Trends in adolescent physical and mental health

The majority of adolescents appear to be in good-toexcellent physical health. They show low rates of cancer, hypertension, and other physical disorders, and mortality rates have dropped dramatically for all adolescents over the past two decades. Nonetheless, trends in mortality rates underscore the health disparities for males and females and different ethnic groups. Mortality increases with age, and males are three times more likely to die than females. The rate of death among black males continues to be much higher than for any other group. The leading causes of death for teens are no longer a natural phenomenon but instead constitute injury and violence resulting from motor vehicle accidents, homicide, suicide, and other unintentional injuries. Thus, a large majority of the deaths are preventable, and understanding these behaviors is critical to public health prevention efforts.

The Surgeon General recently released a report on mental health indicating that nearly 21% of youth aged 9-17 meet criteria for a diagnosable mental or addictive disorder, and 11% report significant impairment as a result of their mental health problems. There is additional evidence that mental health disorders are underdiagnosed among youth, and that more than 30% may have some mental health symptoms. Obesity has emerged as a major health and mental health concern because evidence points to serious risks associated with poor nutrition and excess weight. Indeed, the percentage of overweight youth rose from 5% in 1980 to 20% in 2002 with black adolescents at greatest risk.

Trends in adolescent risk behavior

Experimentation and risk taking are hallmarks of adolescence, yet the negative health consequences today are more serious than ever before. Unprotected sex will not only result in unwanted pregnancy, but it may also lead to HIV transmission. Illegal substances are more potent and more addictive, and cars and guns are easily accessible. Specific risk behaviors show divergent patterns among adolescents. Tobacco use peaked in 1997 but appears to have stabilized, while alcohol use remains high. Almost half of all high school seniors report using marijuana at some point in their lifetime, although recent use (in the past 30 days) has fallen in the past 5 years. The trends for sexual behavior are more mixed. For the first time in two decades, fewer adolescents are having sexual intercourse and more teens are using condoms. However, only 30% report using condoms consistently, and almost 75% of high school seniors have had sexual intercourse. Furthermore, teens account for approximately 25% of new sexually transmitted diseases reported annually, and adolescents are one of the only groups for which rates of HIV infection are increasing. The primary mode of HIV transmission for adolescents is through unprotected sexual activity, and adolescent females are now almost as likely to become infected with HIV as males, comprising 59.7% of new HIV cases in 2001. These trends underscore the new predominance of heterosexual HIV transmission among youth.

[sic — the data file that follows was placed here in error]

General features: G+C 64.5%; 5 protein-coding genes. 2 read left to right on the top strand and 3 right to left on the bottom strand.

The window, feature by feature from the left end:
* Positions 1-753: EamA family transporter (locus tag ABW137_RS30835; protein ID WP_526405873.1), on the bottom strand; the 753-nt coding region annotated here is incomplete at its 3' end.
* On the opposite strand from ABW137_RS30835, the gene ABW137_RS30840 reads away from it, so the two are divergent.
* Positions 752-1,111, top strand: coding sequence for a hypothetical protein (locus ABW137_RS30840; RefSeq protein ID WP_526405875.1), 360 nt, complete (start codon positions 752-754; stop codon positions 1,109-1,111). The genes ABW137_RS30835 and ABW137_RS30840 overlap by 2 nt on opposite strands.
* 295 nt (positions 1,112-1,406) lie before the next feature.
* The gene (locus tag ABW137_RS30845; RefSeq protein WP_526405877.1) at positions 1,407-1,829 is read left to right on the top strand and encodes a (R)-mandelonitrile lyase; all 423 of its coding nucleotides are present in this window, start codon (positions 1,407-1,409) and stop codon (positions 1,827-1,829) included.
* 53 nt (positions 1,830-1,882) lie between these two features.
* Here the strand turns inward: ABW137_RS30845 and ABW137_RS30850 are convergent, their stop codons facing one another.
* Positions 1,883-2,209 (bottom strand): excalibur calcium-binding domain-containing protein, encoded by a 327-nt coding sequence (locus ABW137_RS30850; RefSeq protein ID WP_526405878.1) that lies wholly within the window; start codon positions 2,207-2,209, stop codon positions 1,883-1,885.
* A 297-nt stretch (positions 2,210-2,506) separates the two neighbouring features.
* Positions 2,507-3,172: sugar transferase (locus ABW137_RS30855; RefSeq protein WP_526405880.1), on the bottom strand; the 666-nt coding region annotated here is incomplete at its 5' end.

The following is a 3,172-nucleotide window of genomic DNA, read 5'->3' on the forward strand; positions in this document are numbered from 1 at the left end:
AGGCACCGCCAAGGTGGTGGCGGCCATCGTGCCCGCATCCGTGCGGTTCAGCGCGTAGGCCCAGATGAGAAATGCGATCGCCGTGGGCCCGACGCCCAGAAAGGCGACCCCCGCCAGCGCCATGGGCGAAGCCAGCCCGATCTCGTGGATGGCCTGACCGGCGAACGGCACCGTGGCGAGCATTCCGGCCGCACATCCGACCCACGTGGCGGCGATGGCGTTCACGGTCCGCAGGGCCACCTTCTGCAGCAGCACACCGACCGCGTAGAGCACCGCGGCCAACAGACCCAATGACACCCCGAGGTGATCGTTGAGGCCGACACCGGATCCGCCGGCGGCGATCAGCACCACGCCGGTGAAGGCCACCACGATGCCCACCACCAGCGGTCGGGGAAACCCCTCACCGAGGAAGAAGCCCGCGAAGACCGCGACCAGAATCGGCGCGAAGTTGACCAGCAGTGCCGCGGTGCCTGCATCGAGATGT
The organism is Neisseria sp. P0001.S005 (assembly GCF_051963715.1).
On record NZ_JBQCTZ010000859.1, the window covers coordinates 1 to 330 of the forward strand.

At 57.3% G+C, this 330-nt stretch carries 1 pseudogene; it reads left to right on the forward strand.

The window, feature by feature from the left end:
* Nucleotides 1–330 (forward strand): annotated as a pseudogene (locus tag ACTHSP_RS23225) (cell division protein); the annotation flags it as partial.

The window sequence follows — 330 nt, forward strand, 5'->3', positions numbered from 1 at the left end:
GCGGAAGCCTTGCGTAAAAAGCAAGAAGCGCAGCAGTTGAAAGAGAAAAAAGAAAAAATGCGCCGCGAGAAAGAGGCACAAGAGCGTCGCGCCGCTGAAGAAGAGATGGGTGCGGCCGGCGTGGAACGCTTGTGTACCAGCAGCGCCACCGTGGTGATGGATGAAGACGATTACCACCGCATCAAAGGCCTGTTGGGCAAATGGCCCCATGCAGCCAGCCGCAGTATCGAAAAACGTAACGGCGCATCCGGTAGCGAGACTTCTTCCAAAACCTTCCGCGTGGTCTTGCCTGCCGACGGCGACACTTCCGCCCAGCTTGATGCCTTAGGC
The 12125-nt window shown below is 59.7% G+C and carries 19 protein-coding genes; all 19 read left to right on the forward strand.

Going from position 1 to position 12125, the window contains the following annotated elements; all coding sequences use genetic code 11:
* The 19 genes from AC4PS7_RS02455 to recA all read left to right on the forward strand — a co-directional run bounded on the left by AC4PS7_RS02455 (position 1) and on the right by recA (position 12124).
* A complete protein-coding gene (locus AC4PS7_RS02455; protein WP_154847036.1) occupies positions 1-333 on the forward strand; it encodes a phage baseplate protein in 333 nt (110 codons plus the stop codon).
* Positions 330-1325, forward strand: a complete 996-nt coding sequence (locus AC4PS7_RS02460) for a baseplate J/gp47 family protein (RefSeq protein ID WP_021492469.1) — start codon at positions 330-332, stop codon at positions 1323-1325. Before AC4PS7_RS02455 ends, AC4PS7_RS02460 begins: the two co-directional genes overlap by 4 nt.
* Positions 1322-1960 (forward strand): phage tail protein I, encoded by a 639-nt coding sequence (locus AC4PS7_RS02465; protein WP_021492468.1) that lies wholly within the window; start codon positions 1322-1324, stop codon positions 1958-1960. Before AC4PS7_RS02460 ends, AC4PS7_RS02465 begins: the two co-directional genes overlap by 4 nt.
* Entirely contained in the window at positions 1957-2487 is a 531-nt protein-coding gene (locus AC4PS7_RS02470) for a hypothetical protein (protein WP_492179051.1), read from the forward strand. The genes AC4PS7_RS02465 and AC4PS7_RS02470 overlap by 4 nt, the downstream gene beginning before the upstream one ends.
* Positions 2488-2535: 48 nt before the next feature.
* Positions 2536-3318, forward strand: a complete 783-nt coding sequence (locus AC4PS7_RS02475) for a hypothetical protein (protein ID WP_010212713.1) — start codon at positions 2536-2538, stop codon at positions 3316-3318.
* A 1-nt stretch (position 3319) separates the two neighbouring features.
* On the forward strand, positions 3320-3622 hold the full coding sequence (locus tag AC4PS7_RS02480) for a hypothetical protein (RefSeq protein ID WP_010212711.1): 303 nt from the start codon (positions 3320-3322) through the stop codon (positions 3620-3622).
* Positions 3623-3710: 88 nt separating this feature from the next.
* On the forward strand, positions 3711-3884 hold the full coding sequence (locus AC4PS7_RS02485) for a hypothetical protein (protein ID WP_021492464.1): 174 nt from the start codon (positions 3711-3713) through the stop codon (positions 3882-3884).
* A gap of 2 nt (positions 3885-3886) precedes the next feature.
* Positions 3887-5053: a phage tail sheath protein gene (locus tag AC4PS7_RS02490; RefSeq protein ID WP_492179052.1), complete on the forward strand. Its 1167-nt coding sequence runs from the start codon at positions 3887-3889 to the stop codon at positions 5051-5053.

SEE ALSO: Child abuse, Environment, Menarche, Puberty, Sexual abuse, Socioeconomic status, Substance use

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Category: A, Adolescence